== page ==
“No,” he says. “I’ve never seen color, so there’s no color. It’s more like a sonar, like on the Titanic.

KISH CAN HARDLY remember a time when he didn’t click. He came to it on his own, intuitively, at age 2, about a year after his second eye was removed. Kish was fortunate that his mother never tried to dissuade him from clicking. “That tongue click was everything to me,” he says.

He has a vivid recollection of sneaking out his bedroom window in the middle of the night, at age 2 and a half, and climbing over a fence into his neighbor’s yard. “I was in the habit of exploring whatever I sensed around me,” he wrote in his journal. He soon wondered what was in the yard of the next house. And the one after that. “I was on the other side of the block before someone discovered me prowling around their backyard and had the police return me home to completely flummoxed parents.”

He went to mainstream schools and relied almost exclusively on echolocation to orient himself, though at the time neither he nor his mom had any concept of what he was doing. “There was no one to explain it, there was no one to help me enhance it, and we all just kind of took it for granted,” he says. “My family and friends were like, ‘Yeah, he does this funny click thing and he gets around.’”

He rode his bike with wild abandon. “I used to go to the top of a hill and scream ‘Dive bomb!’ and ride down as fast as I could,” he says. This is when he was 8. The neighborhood kids would scatter. “One day I lost control of the bicycle, crashed through these trash cans, and smashed into a metal light pole. It was a violent collision. I had blood all over my face. I picked myself up and went home.”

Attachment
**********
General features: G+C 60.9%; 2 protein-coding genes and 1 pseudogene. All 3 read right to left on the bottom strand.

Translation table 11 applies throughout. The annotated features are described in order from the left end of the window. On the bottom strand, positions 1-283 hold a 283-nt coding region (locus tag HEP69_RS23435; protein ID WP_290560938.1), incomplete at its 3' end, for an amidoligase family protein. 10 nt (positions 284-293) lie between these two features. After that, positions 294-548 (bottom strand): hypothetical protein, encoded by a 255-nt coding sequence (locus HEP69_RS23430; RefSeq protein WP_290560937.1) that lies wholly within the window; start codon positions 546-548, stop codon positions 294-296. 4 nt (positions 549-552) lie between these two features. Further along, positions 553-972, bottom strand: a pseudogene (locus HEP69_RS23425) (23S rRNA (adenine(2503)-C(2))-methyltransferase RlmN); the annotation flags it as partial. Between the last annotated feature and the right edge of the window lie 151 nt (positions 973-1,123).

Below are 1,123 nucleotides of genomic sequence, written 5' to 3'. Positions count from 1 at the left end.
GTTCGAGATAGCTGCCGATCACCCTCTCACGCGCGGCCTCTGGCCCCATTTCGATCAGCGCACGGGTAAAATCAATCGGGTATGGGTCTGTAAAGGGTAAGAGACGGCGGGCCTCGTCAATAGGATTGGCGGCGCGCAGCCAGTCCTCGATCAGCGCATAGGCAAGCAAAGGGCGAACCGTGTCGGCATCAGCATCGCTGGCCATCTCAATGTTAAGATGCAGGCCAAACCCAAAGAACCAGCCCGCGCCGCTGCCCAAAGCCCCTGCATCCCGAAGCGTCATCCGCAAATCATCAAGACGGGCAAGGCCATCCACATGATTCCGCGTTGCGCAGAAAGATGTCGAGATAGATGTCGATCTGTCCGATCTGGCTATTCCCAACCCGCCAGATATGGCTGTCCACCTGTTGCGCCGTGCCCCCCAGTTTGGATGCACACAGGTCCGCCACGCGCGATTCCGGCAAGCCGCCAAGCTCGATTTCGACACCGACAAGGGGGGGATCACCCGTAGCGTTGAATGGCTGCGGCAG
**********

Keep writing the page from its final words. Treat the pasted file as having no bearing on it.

IT WAS NEVER Kish’s goal to run a foundation dedicated to the blind. He planned to be a psychologist. But he could not ignore the fact that few blind people enjoyed anything close to his freedom of movement, and he had grown weary of society’s attitude toward the blind. “I am belittled, patronized, disrespected, invaded, restricted, and presumed weak, vulnerable, or otherwise incapacitated,” he wrote in his journal.

So in 2001 he started World Access for the Blind. Blindness, Kish says, should be understood—by both the blind and the sighted—as nothing more than an inconvenience. “Most of my life,” he writes, “I never even thought of myself as blind. In fact, I saw myself as smarter, more agile, stronger, and generally more capable than most other boys my age.”

There are a couple of reasons why the organization hasn’t trained more students. The first is Kish’s general ethos about how blind children should be raised. “Running into a pole is a drag, but never being allowed to run into a pole is a disaster,” he writes. “Pain is part of the price of freedom.” This attitude is not wildly popular, especially in a safety-first nation like the United States. Also, echolocation is not easy to master. Kish compares it to piano lessons—anyone can learn basics; very few will make it to Carnegie Hall. Only about 10 percent of the people who learn echolocation, he admits, find their abilities immediately enriched.